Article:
All You Zombies: Five classic stories by Heinlein

fantasy and science fiction book reviewsAll You Zombies by Robert A. HeinleinAll You Zombies: Five Classic Stories by Robert A. Heinlein by Robert A. Heinlein

All You Zombies: Five Classic Stories by Robert A. Heinlein is a short (3 hours) audio collection of five speculative fiction stories written by Robert A. Heinlein and read by Spider Robinson. I like it a lot. This is a diverse set of tales (fantasy, science fiction, magic realism) that display some of Heinlein’s favorite themes as well as some aspects of Heinlein’s imagination that you may miss if you’ve read only his more popular novels. Here are the stories in All You Zombies:

  • “All You Zombies” — (first published in the magazine Fantasy and Science Fiction, 1958) A man in a bar is telling his strange story to the bartender. It involves a lonely orphan girl, a hermaphrodite, a sex change, and a kidnapped baby. And then it gets stranger. And since it’s Heinlein, there’s even some incest, but of the weirdest type he’s ever written. I’ve read a lot of time travel paradox stories, but this may be the most bizarre one yet.
  • “They” — (Unknown, 1941) A paranoid man living in an asylum thinks life is a conspiracy. Modern readers will see where this is going, but it’s still a great story. Heinlein has some compelling arguments about the futility of life and the irrationality of rational thinking. He makes psychosis sound really sane.
  • “And He Built a Crooked House” — (Astounding Science Fiction, 1941) In Southern California, an architect builds a house shaped like a tesseract. (Um… bad idea…. really bad idea.) This is one of those stories I wish I could actually walk into, despite the danger. (And if I did, I hope I’d act a lot less silly than the stupid housewife that Heinlein wrote.)
  • “Our Fair City” — (Weird Tales, 1949) When a city parking attendant and a reporter find ancient garbage on the streets of their city, they decide to support a sentient whirlwind for mayor. Heinlein’s distrust of government and politicians, a common theme in his work, is evident here.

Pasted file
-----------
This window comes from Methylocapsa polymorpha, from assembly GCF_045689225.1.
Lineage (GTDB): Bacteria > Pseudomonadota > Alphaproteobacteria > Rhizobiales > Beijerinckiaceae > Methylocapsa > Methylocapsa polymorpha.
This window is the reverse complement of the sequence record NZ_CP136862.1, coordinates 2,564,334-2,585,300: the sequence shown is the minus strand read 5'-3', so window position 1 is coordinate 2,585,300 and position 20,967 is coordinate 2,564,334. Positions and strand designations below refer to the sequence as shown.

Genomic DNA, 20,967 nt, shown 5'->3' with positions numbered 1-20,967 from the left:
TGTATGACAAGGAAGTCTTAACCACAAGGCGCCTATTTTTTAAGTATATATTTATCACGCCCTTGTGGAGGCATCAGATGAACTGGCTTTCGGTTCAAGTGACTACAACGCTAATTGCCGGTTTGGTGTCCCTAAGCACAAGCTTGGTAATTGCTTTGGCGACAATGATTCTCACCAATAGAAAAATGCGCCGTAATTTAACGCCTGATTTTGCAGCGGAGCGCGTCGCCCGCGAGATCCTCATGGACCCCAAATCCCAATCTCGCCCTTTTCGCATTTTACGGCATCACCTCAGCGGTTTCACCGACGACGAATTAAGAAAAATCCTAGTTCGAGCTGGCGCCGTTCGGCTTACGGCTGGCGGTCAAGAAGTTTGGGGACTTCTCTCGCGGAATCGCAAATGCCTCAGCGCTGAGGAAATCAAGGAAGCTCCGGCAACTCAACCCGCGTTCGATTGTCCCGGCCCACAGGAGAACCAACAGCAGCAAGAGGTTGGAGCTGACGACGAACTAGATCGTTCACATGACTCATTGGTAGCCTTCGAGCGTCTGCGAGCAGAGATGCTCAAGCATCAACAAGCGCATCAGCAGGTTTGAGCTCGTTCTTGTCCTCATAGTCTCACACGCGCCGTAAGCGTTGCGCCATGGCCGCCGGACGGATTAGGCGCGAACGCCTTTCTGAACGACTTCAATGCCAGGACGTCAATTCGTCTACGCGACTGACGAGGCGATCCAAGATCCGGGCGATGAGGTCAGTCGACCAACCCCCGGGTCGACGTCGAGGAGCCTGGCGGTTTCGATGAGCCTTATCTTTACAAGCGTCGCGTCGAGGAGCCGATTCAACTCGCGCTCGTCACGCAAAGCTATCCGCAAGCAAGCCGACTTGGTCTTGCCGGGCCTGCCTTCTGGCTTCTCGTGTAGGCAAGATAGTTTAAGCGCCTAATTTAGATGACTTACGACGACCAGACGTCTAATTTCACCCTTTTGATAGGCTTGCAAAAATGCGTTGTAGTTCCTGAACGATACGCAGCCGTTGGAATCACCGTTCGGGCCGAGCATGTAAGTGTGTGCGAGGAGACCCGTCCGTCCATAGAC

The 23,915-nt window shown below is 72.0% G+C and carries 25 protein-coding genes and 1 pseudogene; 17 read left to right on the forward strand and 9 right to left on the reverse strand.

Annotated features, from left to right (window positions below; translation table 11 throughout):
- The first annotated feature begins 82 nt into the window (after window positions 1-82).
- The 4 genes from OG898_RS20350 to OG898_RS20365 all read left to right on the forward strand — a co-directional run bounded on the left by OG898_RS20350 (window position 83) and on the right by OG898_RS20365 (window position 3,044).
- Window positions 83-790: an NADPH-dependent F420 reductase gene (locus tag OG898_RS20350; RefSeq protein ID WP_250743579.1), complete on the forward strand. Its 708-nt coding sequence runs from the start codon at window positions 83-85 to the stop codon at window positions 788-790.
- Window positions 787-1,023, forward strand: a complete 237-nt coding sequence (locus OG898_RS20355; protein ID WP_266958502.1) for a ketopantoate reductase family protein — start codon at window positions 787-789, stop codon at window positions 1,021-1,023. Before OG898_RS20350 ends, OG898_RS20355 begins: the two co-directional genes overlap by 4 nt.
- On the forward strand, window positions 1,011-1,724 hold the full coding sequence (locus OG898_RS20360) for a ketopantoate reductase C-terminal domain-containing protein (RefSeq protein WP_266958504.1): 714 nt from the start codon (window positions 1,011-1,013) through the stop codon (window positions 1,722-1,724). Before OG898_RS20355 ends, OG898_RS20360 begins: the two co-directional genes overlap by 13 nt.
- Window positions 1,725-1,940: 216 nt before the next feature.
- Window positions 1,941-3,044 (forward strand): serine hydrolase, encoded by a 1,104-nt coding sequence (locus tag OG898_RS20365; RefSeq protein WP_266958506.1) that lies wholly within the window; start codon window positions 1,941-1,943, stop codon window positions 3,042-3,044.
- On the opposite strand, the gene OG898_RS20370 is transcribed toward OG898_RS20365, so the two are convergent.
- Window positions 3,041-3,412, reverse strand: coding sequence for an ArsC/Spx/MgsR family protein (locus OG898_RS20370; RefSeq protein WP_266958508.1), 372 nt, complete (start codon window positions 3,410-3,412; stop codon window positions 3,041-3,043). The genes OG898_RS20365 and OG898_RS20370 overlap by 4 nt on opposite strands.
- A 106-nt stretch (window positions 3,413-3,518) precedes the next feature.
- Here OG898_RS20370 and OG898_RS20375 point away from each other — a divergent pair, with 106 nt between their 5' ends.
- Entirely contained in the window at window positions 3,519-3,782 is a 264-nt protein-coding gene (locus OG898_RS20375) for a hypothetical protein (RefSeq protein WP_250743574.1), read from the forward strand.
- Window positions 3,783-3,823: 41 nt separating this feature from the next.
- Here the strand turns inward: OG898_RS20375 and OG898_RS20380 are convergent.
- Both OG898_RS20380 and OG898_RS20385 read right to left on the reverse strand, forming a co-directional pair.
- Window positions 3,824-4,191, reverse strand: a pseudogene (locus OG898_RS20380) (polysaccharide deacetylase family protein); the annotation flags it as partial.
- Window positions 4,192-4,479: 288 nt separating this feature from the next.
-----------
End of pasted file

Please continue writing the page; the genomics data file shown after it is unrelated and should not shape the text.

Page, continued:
• “The Man Who Traveled in Elephants” — (aka “The Elephant Circuit” Saturn, 1957) This is a sad sweet story about a retired widower who is adjusting to his new life after his wife’s death. They used to travel all over the country together with a menagerie of pretend animals, but now he’s traveling alone. The supernatural elements gently arrive only at the end of the story.

I enjoyed all of these stories, especially as they were read by Spider Robinson (produced by Blackstone Audio). If you’re not familiar with Heinlein, this is a good way to get a quick taste, and fans who haven’t read these five stories recently should not miss All You Zombies. There’s an audio and a Kindle version (make sure you get the complete collection, not just the title story… unless, of course, you only want the title story).


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KAT HOOPER, who started this site in June 2007, earned a Ph.D. in neuroscience and psychology at Indiana University (Bloomington) and now teaches and conducts brain research at the University of North Florida. When she reads fiction, she wants to encounter new ideas and lots of imagination. She wants to view the world in a different way. She wants to have her mind blown. She loves beautiful language and has no patience for dull prose, vapid romance, or cheesy dialogue. She prefers complex characterization, intriguing plots, and plenty of action. Favorite authors are Jack Vance, Robin Hobb, Kage Baker, William Gibson, Gene Wolfe, Richard Matheson, and C.S. Lewis.

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